While it has absolutely no active movie theaters today, the North Omaha community has been home to at least 20 (!) movie theaters over the last century. This is a short history of those theaters. Its really incomplete, as information has been hard for me to find.
North Omaha has been the home to many fraternal lodges, community societies, political and social organizations and other groups. It has also been home to a lot of private clubs, nightclubs, dance halls and ballrooms. This article highlights North Omaha social clubs and social halls, and gives them context. Remember that North Omaha has been […]
Immanuel Hospital has been an institution in North Omaha for a long time. Originally located in the far northern part of the city of Omaha, it was intended to serve the burgeoning population in the section centered around N. 30th and Ames Avenue.
“This town is sick… I’m not speaking of open sores, either — nothing as simple as the ghetto on the ‘Near North Side,’ where all but a handful of 30,000 Omaha Negroes live. No, our sickness is in the bloodstream — in our inner posture. We are an undemocratic city.” – Rev. James T. Stewart, […]
While African Americans have known about police racism for more than a century, white people across the US are beginning to acknowledge the effects of legalized harassment, white privilege, systematic discrimination, the school-to-prison pipeline and other forms of white supremacy that constantly plunder communities and the entire nation of its potential, power and purpose. With a vibrant, vital, and obvious story, Vivian Strong must be remembered today.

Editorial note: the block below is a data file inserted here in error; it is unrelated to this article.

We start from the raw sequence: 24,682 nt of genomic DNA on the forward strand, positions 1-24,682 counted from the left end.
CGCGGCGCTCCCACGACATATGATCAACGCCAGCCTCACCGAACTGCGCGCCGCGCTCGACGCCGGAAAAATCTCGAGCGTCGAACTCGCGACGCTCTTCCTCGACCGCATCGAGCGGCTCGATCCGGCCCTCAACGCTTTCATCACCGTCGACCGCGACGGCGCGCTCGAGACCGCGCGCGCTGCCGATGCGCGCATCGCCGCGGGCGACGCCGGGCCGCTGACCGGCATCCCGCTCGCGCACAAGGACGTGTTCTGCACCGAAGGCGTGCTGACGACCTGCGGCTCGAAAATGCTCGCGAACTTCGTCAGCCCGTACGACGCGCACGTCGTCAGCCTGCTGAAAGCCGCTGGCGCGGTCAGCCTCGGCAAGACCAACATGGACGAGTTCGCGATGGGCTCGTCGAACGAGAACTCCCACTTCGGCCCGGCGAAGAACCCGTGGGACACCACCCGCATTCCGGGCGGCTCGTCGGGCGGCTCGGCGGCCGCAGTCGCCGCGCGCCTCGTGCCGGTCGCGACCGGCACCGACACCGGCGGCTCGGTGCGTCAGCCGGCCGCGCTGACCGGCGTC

The history of North Omaha includes redlining starting during the 1920s, and being made illegal in the 1960s. This article explores that history, including the context in which it happened and some of the outcomes.
Along the tree-lined streets and fine middle and upper class homes of Kountze Place in North Omaha, the staff of Omaha’s Presbyterian Theological Seminary decided in the early 20th century to start a new university. For 30 years, the neighborhood was home to the eventual University of Nebraska at Omaha. This is a short history of that time, starting from the beginning.
With a history extending to the 1840s, North Omaha is bound to have the oldest houses in Omaha today. Learn more about them here…
Once upon a time, North Omaha was littered with large mansions and estates. This article summarizes some of them.
This is an interesting history of Fort Omaha. Every school student in North Omaha is taught about the fort, that it existed and stuff happened there. But what they are taught and what the average Omahan knows pales in comparison to the actual history of the place. Here are five interesting facts about Fort Omaha. […]
This is a timeline of African American politics in North Omaha, Nebraska, including African American Nebraska State Legislators.
When the Trans-Mississippi Exposition happened in North Omaha in 1898, the city wanted to make sure all visitors knew how easy it was to get to the site. Using some promotional materials from that time, I’ve written a history of streetcars in North Omaha in the 1890s.
Just like school districts everywhere, Omaha Public Schools has had a challenge serving disengaged students ever since students were mandated to go to school by compulsory school law. In Nebraska, that year was 1887. After a few decades, the Fort Street Special School for Incorrigible Boys was their answer to the challenge these students posed. […]